Adopt a Bonefish

International researchers have teamed up in Culebra to study the movement patterns of bonefish with the use of transmitter tags and acoustic receivers. However, due to federal budget cuts on grant funding, plans for additional tags and bonefish to the study have been halted until enough funds can be raised. You can help this important research via the Adopt a Bonefish program.

Read more in the press release below.   

The Project

Culebra, a small island to the east of Puerto Rico, is notorious amongst seasoned anglers for its unusually large bonefish. However anecdotal evidence suggests that bonefish populations inhabiting relatively small, isolated, reef flats such as those found on Culebra may be particularly vulnerable to human-induced disturbances such as illegal gill netting and habitat loss.

To learn more about their potential vulnerability, an international team of researchers launched a multi-year study examining the movement patterns of bonefish in Culebra. In  the summer of 2012 we began by creating a research infrastructure in Culebra, and deployed an array of nearly 50 acoustic receivers (listening stations) encompassing the entire island, allowing us to detect tagged bonefish and follow their movements at scales as small as a few yards!

After months of testing and fine-tuning, we deployed an initial batch of tagged bonefish and the preliminary data is amazing. Based on this test of the array, we planned to surgically implant transmitter tags into 30 bonefish in the spring of 2013, collecting data on their movements well into 2015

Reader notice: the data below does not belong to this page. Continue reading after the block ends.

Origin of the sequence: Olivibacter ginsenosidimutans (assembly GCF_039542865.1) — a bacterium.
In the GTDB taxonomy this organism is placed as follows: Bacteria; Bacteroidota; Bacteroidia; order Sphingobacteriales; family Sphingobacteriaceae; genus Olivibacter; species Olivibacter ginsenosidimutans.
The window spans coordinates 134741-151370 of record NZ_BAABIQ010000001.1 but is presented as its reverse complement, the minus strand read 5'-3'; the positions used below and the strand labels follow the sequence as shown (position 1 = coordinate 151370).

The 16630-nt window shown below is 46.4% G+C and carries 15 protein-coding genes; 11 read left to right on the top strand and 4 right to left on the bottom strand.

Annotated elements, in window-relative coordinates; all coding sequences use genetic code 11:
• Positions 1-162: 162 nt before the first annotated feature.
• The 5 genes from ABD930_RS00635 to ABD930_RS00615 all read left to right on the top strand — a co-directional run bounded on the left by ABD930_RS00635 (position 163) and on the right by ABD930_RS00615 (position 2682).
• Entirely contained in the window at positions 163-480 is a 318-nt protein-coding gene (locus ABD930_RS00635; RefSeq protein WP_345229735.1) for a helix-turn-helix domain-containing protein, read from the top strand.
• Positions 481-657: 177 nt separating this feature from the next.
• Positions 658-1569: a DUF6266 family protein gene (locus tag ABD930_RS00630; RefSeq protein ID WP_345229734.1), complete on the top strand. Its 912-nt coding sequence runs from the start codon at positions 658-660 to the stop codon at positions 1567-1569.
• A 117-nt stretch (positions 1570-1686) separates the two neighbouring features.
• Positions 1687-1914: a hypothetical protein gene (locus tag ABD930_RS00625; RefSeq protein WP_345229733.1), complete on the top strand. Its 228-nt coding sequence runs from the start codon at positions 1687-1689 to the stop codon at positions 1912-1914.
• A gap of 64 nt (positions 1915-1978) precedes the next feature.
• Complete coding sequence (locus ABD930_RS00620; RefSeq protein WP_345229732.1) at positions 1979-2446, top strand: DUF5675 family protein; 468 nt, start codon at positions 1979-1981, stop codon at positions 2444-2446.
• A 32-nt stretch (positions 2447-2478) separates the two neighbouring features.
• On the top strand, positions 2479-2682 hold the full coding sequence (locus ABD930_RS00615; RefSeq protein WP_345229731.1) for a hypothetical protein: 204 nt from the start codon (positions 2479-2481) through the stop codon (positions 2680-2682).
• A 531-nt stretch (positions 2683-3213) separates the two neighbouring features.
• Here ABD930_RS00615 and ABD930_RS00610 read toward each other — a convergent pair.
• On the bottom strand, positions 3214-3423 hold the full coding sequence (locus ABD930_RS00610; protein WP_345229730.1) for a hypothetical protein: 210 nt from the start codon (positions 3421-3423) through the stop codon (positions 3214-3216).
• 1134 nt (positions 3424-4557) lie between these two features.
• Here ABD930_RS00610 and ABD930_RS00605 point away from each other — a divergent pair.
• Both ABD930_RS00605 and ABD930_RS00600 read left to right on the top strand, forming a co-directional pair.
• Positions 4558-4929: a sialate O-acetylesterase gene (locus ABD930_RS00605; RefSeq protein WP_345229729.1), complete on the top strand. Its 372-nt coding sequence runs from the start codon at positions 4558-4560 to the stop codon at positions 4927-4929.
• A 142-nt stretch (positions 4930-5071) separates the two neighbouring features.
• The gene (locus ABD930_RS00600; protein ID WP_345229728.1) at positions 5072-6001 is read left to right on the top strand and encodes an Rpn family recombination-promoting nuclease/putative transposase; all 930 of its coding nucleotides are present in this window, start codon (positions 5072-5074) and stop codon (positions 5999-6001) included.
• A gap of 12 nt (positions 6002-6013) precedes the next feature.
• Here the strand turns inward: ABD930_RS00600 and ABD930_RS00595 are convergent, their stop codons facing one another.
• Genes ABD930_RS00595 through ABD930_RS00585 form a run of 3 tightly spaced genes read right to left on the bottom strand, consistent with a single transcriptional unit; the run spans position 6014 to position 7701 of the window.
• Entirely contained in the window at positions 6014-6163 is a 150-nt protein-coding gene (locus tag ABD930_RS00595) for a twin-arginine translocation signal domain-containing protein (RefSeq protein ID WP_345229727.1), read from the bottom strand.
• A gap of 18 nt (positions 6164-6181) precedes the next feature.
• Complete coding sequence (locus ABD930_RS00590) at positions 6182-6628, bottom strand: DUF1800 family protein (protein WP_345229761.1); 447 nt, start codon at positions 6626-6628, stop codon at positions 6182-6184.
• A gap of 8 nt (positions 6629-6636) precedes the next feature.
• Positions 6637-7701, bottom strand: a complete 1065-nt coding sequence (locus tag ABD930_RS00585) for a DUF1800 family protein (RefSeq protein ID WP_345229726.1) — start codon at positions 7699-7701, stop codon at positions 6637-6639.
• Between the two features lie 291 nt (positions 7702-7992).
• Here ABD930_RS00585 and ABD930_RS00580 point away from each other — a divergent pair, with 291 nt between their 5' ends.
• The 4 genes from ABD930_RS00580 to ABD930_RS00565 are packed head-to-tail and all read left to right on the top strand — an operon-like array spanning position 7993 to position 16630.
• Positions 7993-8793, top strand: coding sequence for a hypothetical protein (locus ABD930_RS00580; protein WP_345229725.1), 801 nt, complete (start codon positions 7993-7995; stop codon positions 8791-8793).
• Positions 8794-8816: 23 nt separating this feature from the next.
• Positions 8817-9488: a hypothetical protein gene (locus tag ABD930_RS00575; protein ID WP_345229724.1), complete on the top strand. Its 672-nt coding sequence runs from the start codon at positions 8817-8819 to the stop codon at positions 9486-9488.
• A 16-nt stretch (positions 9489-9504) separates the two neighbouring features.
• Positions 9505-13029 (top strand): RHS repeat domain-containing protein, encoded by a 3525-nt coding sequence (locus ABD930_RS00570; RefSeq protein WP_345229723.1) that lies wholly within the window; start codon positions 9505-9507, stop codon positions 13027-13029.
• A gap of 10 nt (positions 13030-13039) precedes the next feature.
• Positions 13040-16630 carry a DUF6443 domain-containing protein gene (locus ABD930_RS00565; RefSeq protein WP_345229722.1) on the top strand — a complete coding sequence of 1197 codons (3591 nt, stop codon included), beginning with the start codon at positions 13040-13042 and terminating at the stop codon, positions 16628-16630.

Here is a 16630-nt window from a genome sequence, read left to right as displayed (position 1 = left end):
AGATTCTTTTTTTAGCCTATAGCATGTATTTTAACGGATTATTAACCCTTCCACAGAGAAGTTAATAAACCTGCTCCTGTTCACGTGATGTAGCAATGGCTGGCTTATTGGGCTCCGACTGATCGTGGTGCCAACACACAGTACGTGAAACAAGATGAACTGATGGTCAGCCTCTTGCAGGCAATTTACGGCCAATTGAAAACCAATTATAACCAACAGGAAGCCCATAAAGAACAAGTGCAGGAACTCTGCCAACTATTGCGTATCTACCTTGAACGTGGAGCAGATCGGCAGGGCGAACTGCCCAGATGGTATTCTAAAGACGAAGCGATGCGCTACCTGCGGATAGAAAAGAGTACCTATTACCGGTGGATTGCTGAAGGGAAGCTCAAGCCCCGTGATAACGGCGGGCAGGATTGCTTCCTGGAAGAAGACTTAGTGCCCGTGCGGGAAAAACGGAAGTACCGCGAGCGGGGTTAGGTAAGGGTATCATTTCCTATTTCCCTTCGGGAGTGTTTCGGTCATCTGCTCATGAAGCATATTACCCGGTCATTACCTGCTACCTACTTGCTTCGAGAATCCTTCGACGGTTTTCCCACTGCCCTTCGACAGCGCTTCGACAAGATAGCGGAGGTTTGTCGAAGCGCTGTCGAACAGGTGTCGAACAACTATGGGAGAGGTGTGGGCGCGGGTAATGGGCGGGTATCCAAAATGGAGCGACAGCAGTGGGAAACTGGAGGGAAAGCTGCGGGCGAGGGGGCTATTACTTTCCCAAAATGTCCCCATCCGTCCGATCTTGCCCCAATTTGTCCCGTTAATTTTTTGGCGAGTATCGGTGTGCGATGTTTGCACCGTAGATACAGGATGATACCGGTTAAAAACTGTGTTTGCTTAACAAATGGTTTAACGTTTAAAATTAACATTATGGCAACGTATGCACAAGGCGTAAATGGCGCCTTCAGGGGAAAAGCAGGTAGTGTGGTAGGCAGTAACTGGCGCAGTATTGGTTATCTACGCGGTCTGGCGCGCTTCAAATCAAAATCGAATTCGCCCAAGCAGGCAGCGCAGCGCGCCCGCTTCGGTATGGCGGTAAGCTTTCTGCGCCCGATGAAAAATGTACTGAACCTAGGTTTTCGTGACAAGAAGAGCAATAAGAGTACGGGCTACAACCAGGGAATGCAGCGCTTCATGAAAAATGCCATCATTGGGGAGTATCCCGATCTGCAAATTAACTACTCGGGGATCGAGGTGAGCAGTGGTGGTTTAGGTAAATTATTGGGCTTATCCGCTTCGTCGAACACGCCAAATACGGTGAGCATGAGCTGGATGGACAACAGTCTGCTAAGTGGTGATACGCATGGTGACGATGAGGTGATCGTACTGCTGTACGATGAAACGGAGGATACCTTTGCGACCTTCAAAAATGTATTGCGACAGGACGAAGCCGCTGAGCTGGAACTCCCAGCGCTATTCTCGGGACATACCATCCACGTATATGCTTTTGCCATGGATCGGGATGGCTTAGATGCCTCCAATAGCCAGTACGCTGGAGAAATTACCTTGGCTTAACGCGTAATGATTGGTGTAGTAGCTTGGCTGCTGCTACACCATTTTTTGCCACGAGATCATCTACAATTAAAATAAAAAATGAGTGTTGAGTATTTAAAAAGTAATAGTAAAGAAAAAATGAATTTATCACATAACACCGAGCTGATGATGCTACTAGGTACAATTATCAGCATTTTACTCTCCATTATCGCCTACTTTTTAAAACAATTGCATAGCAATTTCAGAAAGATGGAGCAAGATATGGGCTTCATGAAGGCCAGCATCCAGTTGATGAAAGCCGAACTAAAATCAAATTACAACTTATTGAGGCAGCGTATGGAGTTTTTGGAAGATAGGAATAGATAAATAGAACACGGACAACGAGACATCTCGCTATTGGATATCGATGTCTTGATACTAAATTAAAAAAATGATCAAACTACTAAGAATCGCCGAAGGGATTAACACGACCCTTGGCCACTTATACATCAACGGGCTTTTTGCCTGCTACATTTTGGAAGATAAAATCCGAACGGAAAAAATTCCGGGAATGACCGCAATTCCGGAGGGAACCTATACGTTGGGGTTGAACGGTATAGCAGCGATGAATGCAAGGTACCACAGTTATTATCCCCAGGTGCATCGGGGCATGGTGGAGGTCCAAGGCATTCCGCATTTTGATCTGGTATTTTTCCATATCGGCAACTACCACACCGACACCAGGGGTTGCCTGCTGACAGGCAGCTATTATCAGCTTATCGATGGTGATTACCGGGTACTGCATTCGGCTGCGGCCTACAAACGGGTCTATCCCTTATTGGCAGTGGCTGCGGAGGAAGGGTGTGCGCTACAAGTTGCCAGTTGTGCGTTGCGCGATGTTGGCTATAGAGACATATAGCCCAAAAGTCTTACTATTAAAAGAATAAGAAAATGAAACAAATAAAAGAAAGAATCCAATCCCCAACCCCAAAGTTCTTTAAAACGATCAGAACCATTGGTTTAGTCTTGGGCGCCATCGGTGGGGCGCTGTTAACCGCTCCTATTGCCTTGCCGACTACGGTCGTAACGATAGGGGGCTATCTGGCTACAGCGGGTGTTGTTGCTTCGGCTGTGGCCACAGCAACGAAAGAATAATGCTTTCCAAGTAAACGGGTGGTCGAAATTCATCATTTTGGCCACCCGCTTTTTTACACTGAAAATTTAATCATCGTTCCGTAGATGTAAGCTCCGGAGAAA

The Problem

Due to spending cutbacks by the U.S. Federal Government, the grant that made this work possible has been cut in half. This means we can barely afford to maintain our infrastructure and network of listening stations, and most importantly, that we can no longer afford to purchase and deploy 30 transmitter tags this spring as planned. In other words, 30 bonefish will be swimming around out extensive array of listening stations in Culebra without any transmitter tags in them, providing us with no data!

How You Can Help

Adopt a Culebra bonefish! We need to raise $19,500 for 30 transmitters to implant in bonefish, with purchase and deployment of each tag costing $650. Please consider Adopting a Bonefish as part of this project. As a thank-you, we will name the bonefish tagged in your honor, and you’ll receive a thank-you packet, including a photograph of the bonefish and its personal details, (length, weight, sex when known(, as well as bi-yearly updates on the fish’s status!

Don’t let Culebra’s bonefish go another season without providing us with valuable information about how to conserve them! Adopt a Culebra bonefish now!

Time is of the essence! Contact Dr. Andy Danylchuck (danylchuck@eco.umass.edu) to adopt your bonefish today!

This entry was posted in Conservation. Bookmark the permalink.